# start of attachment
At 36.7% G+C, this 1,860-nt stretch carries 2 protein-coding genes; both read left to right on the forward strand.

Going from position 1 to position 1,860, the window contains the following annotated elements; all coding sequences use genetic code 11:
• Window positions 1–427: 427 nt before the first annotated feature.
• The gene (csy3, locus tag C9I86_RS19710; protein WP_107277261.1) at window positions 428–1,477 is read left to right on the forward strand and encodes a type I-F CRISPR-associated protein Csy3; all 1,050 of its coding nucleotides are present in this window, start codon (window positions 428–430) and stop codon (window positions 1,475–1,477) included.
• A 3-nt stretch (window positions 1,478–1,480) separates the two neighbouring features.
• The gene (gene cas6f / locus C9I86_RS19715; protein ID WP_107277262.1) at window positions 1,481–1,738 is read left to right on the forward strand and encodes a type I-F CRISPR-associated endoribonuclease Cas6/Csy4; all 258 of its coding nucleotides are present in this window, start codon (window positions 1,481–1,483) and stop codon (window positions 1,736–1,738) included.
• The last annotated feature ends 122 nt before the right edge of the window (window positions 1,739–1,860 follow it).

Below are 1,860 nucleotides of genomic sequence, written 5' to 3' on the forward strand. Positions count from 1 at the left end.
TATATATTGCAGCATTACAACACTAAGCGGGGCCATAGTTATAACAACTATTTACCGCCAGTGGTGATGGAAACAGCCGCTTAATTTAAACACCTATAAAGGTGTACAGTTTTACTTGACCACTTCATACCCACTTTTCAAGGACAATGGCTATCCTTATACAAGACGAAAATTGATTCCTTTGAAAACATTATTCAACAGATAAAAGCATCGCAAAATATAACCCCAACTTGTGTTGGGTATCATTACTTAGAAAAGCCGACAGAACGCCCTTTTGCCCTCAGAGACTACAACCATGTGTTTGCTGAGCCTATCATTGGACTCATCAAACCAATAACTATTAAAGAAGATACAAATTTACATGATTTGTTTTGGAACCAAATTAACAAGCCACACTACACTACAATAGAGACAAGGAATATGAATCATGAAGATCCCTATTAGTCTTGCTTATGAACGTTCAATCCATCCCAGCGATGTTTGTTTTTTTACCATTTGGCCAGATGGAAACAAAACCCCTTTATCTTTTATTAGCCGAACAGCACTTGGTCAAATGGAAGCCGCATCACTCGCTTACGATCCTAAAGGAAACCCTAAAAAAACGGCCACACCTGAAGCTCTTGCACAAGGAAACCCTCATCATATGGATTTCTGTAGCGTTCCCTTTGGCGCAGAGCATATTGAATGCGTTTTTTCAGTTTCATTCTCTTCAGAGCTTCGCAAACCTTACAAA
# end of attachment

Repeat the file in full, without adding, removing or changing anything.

At 36.7% G+C, this 1,860-nt stretch carries 2 protein-coding genes; both read left to right on the forward strand.

Going from position 1 to position 1,860, the window contains the following annotated elements; all coding sequences use genetic code 11:
• Window positions 1–427: 427 nt before the first annotated feature.
• The gene (csy3, locus tag C9I86_RS19710; protein WP_107277261.1) at window positions 428–1,477 is read left to right on the forward strand and encodes a type I-F CRISPR-associated protein Csy3; all 1,050 of its coding nucleotides are present in this window, start codon (window positions 428–430) and stop codon (window positions 1,475–1,477) included.
• A 3-nt stretch (window positions 1,478–1,480) separates the two neighbouring features.
• The gene (gene cas6f / locus C9I86_RS19715; protein ID WP_107277262.1) at window positions 1,481–1,738 is read left to right on the forward strand and encodes a type I-F CRISPR-associated endoribonuclease Cas6/Csy4; all 258 of its coding nucleotides are present in this window, start codon (window positions 1,481–1,483) and stop codon (window positions 1,736–1,738) included.
• The last annotated feature ends 122 nt before the right edge of the window (window positions 1,739–1,860 follow it).

Below are 1,860 nucleotides of genomic sequence, written 5' to 3' on the forward strand. Positions count from 1 at the left end.
TATATATTGCAGCATTACAACACTAAGCGGGGCCATAGTTATAACAACTATTTACCGCCAGTGGTGATGGAAACAGCCGCTTAATTTAAACACCTATAAAGGTGTACAGTTTTACTTGACCACTTCATACCCACTTTTCAAGGACAATGGCTATCCTTATACAAGACGAAAATTGATTCCTTTGAAAACATTATTCAACAGATAAAAGCATCGCAAAATATAACCCCAACTTGTGTTGGGTATCATTACTTAGAAAAGCCGACAGAACGCCCTTTTGCCCTCAGAGACTACAACCATGTGTTTGCTGAGCCTATCATTGGACTCATCAAACCAATAACTATTAAAGAAGATACAAATTTACATGATTTGTTTTGGAACCAAATTAACAAGCCACACTACACTACAATAGAGACAAGGAATATGAATCATGAAGATCCCTATTAGTCTTGCTTATGAACGTTCAATCCATCCCAGCGATGTTTGTTTTTTTACCATTTGGCCAGATGGAAACAAAACCCCTTTATCTTTTATTAGCCGAACAGCACTTGGTCAAATGGAAGCCGCATCACTCGCTTACGATCCTAAAGGAAACCCTAAAAAAACGGCCACACCTGAAGCTCTTGCACAAGGAAACCCTCATCATATGGATTTCTGTAGCGTTCCCTTTGGCGCAGAGCATATTGAATGCGTTTTTTCAGTTTCATTCTCTTCAGAGCTTCGCAAACCTTACAAA